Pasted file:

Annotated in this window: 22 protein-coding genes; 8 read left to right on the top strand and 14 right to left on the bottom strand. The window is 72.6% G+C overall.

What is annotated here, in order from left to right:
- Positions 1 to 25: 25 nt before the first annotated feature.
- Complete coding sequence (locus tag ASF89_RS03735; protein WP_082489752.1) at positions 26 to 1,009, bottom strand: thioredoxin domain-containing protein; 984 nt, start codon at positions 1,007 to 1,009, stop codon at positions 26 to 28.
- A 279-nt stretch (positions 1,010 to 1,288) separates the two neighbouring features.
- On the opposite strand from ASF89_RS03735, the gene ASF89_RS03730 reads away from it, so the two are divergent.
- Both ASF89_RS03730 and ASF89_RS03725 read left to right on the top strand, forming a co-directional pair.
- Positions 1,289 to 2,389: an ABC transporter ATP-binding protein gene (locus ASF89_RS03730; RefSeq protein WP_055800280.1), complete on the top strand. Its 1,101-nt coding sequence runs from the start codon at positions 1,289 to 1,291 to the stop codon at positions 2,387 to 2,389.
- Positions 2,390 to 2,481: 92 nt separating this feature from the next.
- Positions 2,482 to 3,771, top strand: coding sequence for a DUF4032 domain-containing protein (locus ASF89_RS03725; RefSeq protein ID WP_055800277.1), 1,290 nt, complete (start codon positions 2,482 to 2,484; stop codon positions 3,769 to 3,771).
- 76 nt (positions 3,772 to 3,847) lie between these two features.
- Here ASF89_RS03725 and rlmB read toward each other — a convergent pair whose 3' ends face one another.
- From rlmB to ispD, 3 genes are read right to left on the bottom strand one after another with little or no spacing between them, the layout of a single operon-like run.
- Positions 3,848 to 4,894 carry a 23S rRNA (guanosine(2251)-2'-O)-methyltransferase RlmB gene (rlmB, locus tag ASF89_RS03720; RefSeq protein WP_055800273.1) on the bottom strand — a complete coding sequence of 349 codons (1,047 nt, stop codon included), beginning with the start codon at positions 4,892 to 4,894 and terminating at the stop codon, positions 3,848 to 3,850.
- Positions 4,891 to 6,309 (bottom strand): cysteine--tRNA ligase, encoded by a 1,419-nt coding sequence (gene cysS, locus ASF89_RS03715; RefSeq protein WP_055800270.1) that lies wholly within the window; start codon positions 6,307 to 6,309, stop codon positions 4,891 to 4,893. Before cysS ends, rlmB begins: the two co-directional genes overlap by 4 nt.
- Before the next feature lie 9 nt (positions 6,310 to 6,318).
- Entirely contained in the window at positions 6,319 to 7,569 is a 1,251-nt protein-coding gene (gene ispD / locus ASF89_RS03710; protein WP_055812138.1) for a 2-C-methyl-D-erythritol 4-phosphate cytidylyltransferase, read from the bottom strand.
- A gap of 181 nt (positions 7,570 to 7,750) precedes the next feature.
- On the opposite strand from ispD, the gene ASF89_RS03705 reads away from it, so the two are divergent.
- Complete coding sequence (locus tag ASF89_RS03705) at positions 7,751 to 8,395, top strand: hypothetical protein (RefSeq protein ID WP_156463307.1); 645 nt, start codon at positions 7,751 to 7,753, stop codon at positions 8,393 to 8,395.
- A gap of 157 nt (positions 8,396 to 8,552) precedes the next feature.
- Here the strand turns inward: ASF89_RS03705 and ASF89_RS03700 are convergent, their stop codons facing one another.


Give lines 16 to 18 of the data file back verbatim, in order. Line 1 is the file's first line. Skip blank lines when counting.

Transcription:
- Before the next feature lie 9 nt (positions 6,310 to 6,318).
- Entirely contained in the window at positions 6,319 to 7,569 is a 1,251-nt protein-coding gene (gene ispD / locus ASF89_RS03710; protein WP_055812138.1) for a 2-C-methyl-D-erythritol 4-phosphate cytidylyltransferase, read from the bottom strand.
- A gap of 181 nt (positions 7,570 to 7,750) precedes the next feature.